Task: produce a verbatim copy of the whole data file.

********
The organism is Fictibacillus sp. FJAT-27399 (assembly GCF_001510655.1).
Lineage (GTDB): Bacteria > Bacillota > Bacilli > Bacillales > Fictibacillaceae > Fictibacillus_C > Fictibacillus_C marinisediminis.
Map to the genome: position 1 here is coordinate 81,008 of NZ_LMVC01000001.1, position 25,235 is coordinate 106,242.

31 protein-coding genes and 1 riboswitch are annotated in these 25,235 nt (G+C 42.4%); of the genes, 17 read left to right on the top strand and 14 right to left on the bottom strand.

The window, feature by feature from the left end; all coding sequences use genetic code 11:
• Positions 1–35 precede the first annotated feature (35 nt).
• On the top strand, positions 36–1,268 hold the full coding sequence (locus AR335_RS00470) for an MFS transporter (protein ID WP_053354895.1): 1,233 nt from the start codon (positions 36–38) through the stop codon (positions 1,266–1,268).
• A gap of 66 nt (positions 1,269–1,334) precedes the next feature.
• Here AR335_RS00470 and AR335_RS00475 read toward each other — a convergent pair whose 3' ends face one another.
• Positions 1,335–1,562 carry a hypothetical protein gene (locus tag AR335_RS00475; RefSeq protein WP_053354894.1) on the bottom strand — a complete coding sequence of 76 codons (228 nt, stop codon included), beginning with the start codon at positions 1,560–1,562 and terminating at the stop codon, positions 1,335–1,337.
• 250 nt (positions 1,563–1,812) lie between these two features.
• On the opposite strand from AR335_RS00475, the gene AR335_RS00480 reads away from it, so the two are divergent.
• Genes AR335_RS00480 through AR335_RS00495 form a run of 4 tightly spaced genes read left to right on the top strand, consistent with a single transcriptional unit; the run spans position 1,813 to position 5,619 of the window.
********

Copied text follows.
The organism is Fictibacillus sp. FJAT-27399 (assembly GCF_001510655.1).
Lineage (GTDB): Bacteria > Bacillota > Bacilli > Bacillales > Fictibacillaceae > Fictibacillus_C > Fictibacillus_C marinisediminis.
Map to the genome: position 1 here is coordinate 81,008 of NZ_LMVC01000001.1, position 25,235 is coordinate 106,242.

31 protein-coding genes and 1 riboswitch are annotated in these 25,235 nt (G+C 42.4%); of the genes, 17 read left to right on the top strand and 14 right to left on the bottom strand.

The window, feature by feature from the left end; all coding sequences use genetic code 11:
• Positions 1–35 precede the first annotated feature (35 nt).
• On the top strand, positions 36–1,268 hold the full coding sequence (locus AR335_RS00470) for an MFS transporter (protein ID WP_053354895.1): 1,233 nt from the start codon (positions 36–38) through the stop codon (positions 1,266–1,268).
• A gap of 66 nt (positions 1,269–1,334) precedes the next feature.
• Here AR335_RS00470 and AR335_RS00475 read toward each other — a convergent pair whose 3' ends face one another.
• Positions 1,335–1,562 carry a hypothetical protein gene (locus tag AR335_RS00475; RefSeq protein WP_053354894.1) on the bottom strand — a complete coding sequence of 76 codons (228 nt, stop codon included), beginning with the start codon at positions 1,560–1,562 and terminating at the stop codon, positions 1,335–1,337.
• 250 nt (positions 1,563–1,812) lie between these two features.
• On the opposite strand from AR335_RS00475, the gene AR335_RS00480 reads away from it, so the two are divergent.
• Genes AR335_RS00480 through AR335_RS00495 form a run of 4 tightly spaced genes read left to right on the top strand, consistent with a single transcriptional unit; the run spans position 1,813 to position 5,619 of the window.